10/09/10: Course information in preparation.
In the meantime, Prof. Cameron's Notes for MAS201 from 2006
(Notes 2006)
provide the best guide as to
what is likely to be in the course.
General information
Parameters
 Value: 15 credits
 Level: 5
 Semester: B
 Prerequisites: MTH4104 Introduction to algebra, essential.
Administrative information
 Lectures: Tu10 in Queen's EB1; Th4 in Geog 226 (note another change!); F10 in Queen's EB1.
 Lecturer: Professor Robert Wilson, Room G51. For office hours, see my homepage.
 Exercise classes: either Th2 in Queen's EB1, or F11 (note change!) in Eng 324, starting in week 2.
 Solutions to exercises to be handed in to the BLUE box on the GROUND floor of the MATHEMATICS building by MONDAY 4pm.
Course descriptions and syllabus
Your working week
Each module is designed to fill onequarter of a fulltime working week.
That is, you are expected to work roughly ten hours a week on each module.
Only four hours are timetabled. The rest is your responsibility. It should include,
at the very least:

reading your lecture notes and/or the textbook,
 doing exercises,
preferably on your own, and
 going over the feedback
provided on your attempts, to see where you can improve.
Lectures, notes, and books
Lectures
What is the purpose of lectures, if the notes are available online? Experience has shown
that it is actually quite difficult to learn mathematics by reading notes or books,
even if you are conscientious about doing the exercises (which most people
are not).
If you are studying music, it is much better to hear it in real time, rather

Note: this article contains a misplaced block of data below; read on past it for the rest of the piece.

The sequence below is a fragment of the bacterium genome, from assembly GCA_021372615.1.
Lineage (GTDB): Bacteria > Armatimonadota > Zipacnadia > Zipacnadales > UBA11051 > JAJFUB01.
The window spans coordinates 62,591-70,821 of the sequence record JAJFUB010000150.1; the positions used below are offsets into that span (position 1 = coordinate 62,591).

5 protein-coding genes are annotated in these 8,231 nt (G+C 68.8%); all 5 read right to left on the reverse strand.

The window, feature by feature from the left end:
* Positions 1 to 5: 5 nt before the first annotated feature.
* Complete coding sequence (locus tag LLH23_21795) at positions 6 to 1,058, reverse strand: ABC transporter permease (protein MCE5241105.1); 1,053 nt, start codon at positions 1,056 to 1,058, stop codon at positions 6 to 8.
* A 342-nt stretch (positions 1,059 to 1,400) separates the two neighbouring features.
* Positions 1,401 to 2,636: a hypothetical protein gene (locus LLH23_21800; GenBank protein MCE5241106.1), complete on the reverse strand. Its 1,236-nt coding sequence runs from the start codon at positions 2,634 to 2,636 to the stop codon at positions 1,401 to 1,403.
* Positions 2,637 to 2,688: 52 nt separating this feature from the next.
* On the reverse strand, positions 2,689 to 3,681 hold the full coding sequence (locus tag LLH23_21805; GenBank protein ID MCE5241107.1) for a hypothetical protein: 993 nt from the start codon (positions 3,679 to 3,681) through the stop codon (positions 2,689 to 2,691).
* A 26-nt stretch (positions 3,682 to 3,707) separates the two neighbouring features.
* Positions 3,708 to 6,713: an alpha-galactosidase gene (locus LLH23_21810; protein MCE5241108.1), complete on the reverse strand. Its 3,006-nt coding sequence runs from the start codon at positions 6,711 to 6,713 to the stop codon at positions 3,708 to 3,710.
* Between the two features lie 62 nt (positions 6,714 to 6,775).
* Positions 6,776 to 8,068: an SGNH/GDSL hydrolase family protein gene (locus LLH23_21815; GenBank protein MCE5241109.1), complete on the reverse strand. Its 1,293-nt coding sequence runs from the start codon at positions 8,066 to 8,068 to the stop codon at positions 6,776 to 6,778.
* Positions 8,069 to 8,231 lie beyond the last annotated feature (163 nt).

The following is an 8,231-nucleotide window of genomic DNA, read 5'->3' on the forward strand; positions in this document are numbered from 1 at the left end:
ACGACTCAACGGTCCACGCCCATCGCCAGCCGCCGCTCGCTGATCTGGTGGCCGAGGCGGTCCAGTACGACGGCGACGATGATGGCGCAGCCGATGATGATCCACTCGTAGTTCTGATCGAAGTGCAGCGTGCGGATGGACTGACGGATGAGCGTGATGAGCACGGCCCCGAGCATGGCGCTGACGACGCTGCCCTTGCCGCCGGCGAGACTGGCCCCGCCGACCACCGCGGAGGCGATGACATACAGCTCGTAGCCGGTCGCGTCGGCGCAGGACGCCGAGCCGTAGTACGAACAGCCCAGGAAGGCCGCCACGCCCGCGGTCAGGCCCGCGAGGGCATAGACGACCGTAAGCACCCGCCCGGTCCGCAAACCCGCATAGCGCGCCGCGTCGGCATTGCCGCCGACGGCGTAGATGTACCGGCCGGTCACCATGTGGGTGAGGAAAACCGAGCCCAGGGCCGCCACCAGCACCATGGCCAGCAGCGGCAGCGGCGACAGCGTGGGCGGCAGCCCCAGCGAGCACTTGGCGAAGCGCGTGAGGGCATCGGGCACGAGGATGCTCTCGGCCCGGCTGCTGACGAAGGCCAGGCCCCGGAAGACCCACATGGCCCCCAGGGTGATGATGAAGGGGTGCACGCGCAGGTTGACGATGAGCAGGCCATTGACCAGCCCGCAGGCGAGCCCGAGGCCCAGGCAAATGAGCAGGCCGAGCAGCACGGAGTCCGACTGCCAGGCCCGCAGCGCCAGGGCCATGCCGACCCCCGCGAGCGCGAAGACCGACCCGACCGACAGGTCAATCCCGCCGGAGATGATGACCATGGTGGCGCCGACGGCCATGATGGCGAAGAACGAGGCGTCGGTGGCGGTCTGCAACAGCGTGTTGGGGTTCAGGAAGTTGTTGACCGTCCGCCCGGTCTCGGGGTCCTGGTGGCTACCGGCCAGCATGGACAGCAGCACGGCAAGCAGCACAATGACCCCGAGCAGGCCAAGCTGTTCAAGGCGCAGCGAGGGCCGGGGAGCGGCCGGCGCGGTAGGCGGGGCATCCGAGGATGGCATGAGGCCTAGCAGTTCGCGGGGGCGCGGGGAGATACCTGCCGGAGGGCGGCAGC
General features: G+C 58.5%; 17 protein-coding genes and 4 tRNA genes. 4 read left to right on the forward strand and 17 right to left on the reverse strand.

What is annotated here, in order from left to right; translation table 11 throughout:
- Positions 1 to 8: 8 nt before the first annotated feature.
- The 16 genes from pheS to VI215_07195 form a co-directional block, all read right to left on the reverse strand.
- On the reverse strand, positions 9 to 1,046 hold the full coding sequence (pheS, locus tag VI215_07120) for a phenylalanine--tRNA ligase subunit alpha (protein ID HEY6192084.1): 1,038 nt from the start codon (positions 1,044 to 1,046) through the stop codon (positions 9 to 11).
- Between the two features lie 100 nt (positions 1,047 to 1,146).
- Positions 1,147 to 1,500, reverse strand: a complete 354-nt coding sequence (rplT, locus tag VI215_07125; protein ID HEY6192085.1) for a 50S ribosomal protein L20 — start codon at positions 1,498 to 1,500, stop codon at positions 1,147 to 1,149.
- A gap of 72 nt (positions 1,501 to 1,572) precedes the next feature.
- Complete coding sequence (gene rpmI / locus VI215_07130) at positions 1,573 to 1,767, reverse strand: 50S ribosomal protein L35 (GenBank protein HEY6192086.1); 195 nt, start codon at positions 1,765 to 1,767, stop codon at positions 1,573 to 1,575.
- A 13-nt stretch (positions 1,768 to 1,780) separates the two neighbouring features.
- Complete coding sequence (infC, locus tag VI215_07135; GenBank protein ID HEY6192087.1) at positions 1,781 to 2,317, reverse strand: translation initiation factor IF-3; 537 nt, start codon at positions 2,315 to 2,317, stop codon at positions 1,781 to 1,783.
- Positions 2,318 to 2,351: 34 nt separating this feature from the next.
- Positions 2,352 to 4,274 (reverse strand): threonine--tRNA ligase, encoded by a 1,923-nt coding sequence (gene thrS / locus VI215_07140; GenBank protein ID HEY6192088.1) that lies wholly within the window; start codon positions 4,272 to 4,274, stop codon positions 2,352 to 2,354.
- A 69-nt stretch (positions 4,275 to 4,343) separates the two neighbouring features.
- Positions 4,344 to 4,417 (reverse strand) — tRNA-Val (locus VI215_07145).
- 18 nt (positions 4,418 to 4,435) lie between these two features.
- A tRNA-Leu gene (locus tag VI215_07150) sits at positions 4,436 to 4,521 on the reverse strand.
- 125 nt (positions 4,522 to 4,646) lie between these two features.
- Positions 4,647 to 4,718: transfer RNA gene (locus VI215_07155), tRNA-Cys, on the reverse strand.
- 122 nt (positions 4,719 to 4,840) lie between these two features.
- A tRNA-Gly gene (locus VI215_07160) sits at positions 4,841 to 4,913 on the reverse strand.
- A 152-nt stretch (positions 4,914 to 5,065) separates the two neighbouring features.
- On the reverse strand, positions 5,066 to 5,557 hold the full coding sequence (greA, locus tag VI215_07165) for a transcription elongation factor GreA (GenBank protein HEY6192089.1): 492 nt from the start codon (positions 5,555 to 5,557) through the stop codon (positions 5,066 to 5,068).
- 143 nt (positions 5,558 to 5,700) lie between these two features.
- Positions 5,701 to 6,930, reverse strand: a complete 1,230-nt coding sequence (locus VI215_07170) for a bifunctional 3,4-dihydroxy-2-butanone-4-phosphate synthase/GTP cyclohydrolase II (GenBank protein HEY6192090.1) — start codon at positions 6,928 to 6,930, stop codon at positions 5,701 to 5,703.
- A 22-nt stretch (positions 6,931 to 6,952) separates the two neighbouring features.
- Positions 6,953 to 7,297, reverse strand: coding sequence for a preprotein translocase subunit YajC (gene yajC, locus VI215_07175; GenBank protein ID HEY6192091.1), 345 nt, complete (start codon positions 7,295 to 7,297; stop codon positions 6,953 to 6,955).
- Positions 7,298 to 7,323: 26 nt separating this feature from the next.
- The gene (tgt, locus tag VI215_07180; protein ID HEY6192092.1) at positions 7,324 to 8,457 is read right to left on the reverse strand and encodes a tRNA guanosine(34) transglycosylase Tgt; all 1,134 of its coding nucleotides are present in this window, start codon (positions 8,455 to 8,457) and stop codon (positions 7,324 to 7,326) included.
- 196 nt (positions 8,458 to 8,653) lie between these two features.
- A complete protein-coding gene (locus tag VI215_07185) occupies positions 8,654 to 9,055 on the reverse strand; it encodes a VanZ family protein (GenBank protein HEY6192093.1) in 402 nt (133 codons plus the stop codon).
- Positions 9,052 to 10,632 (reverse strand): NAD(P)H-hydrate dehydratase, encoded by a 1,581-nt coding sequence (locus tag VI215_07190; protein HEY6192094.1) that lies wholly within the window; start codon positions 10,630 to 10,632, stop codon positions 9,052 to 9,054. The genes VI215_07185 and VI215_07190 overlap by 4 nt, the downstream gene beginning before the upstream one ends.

than read the score. A mathematical proof is like a piece of music:
there is really no substitute for seeing it develop in real time.
Notes
If I have time, I may put up some summary lecture notes here from time to time.
A summary of Lectures 129 is currently available.
For the rest of the course, or for an alternative view, you are recommended to
look at
Prof. Cameron's Notes for MAS201 (the previous version of MTH5100) from 2006
Notes 2006.
An example of a PID that is not a Euclidean domain:
sketch of proof.
Lecture 25 slides.
Exercises, tutorials, and feedback
Exercises and tutorials
These should be regarded as compulsory. Mathematics is not about
learning facts ("knowwhat"), it is about learning methods ("knowhow").
Methods and techniques cannot be learnt without practice.
As Confucius (551479BCE) said:
"I hear and I forget;
I see and I remember;
I do and I understand."
Mathematics is about doing, not about hearing or seeing.
Exercise sheets
Here are some Exercises,
which are intended to last the whole semester. Not all of these questions will be set
formally, but they are provided for your benefit anyway. Each week's set of exercises
is structured so that there are:
(a) practice questions, which you can get help on
in tutorials,
(b) one feedback question, to be handed in and marked for feedback, for